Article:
Defeated Indonesian presidential candidate Prabowo Subianto lodged a challenge to the result of last month’s election in the Constitutional Court on Friday after complaining that the vote was rigged.
The General Election Commission (KPU) announced on Tuesday that Joko Widodo, popularly known as Jokowi, won a second term as president with 55.5 percent of the votes while Prabowo, a retired general, got 44.5 percent.
Following the announcement, Prabowo repeated claims of widespread cheating in Jokowi’s favour, and thousands of his supporters took to the streets of the capital, Jakarta, to protest against the final result of the April 17 vote.
Eight people were killed, including three teenagers, while 737 were hurt in two nights of rioting, Jakarta Governor Anies Baswedan said.
Indonesia‘s capital was calm on Friday but opposition supporters were expected to gather near the court, which is close to the presidential palace in the heart of Jakarta.
The election agency has said there was no evidence of systematic cheating and independent observers have said the poll was free and fair.
“The process of submitting the dispute lawsuit and other legal efforts are steps to ensure that we can carry election results that are free and fair,” Prabowo’s running mate, Sandiaga Uno, told reporters.
Prabowo’s team has to submit its challenge by Friday night and will need to provide substantial evidence of fraud in order for the court to consider the claim.
The Constitutional Court must make a ruling on any challenge 14 days after it considers the plaintiff has provided sufficient documentation and the Election Commission should resolve the dispute by June 15.
Prabowo also lost the 2014 presidential election to Widodo and objected to that result, lodging a complaint with the Constitutional Court that was rejected.
‘Culmination of months-long campaign’
In a commentary, Dave McRae, a senior lecturer at the University of Melbourne’s Asia Institute, said this week’s violence was the “culmination of a months-long campaign to discredit the poll”, noting that Prabowo had been making claims about cheating well before election day as opinion polls indicated he was lagging well behind Widodo.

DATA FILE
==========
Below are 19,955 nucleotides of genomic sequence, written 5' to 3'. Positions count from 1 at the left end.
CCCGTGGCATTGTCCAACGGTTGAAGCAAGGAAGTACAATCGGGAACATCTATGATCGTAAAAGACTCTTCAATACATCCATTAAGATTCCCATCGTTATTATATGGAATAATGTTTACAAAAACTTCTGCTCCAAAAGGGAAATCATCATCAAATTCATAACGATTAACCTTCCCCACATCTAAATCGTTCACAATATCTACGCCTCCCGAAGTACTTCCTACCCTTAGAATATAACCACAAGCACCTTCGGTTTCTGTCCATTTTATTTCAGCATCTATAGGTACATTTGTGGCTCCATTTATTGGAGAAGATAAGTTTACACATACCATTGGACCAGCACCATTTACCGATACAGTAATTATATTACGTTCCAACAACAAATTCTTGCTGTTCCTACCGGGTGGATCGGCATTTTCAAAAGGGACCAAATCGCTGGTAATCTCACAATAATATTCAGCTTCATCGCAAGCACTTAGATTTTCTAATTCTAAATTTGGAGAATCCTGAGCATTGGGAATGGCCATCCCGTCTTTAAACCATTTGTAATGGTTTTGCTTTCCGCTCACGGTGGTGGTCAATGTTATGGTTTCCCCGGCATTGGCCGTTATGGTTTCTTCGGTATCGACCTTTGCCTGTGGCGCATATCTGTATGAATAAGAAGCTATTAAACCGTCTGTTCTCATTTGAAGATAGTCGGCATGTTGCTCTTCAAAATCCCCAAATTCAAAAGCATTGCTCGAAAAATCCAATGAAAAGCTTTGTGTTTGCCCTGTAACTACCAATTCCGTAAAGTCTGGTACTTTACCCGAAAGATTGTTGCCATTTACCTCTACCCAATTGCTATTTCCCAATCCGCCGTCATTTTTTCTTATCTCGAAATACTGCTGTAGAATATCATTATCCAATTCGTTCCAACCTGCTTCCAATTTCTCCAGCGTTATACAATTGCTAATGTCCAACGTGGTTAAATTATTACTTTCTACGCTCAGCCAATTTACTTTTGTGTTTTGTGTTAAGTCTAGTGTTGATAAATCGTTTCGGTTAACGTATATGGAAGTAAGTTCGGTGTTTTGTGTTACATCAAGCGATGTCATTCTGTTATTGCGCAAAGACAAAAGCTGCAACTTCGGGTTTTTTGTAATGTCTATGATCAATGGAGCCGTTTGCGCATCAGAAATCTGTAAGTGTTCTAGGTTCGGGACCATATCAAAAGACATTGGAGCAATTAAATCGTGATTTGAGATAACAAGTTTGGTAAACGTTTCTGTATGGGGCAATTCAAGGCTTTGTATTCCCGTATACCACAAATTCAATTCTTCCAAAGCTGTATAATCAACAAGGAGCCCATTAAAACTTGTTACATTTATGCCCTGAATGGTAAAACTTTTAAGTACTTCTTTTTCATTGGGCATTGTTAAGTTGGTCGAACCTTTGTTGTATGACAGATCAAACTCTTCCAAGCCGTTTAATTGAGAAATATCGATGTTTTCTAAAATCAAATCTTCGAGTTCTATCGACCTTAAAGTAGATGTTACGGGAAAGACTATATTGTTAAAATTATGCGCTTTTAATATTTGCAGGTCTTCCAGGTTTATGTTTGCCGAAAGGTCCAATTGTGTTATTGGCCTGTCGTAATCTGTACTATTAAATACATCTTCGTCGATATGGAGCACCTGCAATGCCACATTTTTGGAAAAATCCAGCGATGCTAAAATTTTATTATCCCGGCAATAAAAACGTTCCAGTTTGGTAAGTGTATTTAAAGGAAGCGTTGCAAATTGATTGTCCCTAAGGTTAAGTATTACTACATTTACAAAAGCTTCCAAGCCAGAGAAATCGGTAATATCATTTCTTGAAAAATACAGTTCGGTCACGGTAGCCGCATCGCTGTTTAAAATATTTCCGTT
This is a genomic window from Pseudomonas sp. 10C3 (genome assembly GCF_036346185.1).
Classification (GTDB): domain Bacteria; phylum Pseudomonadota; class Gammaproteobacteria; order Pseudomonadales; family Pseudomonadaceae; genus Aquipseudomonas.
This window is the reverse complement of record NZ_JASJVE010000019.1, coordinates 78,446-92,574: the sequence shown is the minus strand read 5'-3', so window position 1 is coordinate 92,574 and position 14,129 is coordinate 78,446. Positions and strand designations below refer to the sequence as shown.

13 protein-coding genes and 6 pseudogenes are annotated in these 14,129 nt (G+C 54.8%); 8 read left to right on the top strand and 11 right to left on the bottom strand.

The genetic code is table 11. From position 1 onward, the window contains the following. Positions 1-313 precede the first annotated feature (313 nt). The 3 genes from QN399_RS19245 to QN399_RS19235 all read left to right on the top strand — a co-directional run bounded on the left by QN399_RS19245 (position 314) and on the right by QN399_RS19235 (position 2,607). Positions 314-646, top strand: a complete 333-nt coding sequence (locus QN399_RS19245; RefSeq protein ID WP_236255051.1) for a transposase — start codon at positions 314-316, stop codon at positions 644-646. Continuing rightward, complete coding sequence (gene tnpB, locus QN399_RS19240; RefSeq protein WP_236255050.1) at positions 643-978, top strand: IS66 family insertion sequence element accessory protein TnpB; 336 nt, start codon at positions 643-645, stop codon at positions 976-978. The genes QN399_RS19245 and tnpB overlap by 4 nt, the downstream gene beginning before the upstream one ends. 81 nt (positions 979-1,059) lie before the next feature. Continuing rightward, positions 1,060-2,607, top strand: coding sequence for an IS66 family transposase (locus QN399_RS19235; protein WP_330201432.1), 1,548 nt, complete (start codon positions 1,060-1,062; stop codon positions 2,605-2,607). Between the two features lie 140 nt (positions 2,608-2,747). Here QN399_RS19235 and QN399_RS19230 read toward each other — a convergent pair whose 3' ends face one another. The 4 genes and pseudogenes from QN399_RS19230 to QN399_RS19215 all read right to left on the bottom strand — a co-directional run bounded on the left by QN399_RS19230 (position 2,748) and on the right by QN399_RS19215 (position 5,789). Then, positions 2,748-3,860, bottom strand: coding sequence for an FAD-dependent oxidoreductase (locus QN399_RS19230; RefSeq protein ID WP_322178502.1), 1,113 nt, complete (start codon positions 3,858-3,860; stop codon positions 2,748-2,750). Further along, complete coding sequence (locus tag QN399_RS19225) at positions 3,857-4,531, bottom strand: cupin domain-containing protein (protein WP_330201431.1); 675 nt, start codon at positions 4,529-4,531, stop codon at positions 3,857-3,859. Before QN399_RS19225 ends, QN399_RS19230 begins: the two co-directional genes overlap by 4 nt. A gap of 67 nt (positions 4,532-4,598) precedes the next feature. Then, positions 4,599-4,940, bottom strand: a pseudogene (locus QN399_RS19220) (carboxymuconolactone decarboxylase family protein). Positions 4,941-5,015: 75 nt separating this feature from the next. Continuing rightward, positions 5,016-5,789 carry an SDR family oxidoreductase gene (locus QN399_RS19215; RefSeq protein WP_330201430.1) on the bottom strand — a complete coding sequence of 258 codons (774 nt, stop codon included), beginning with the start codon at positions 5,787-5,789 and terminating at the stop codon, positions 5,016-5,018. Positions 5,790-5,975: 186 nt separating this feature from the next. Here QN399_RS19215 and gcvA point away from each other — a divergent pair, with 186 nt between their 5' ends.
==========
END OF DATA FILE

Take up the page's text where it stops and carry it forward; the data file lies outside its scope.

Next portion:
“Calls for ‘people power’ if Prabowo was ‘cheated’ out of victory were a repetitive feature of the last weeks of the campaign,” McRae wrote. “But despite the mayhem caused in Jakarta, this week’s protests seem unlikely to alter what appears to be broad public acceptance of the election result.”
Police have arrested hundreds of people accused of taking part in the riots or provoking violence, two of whom were members of a group that had pledged support for Islamic State of Iraq and the Levant (ISIL, or ISIS), national police spokesman Muhammad Iqbal said.
Police had also found envelopes containing money, suggesting instigators had paid some of the rioters, Iqbal said. He added that tests showed some of the suspects had taken the stimulant methamphetamine.
The government has deployed 58,000 police and soldiers across Jakarta to maintain security and put temporary blocks on some social media to prevent unrest sparked by fake news.
Defeated Indonesian presidential candidate Prabowo Subianto is set to lodge a challenge to the result of last month’s election in the Constitutional Court on Friday after complaining that the vote was rigged. The General Election Commission (KPU) announced on Tuesday that Joko Widodo, popularly known as Jokowi, won a second term as president with 55.5 percent of the votes while Prabowo, a retired general, got 44.5 percent.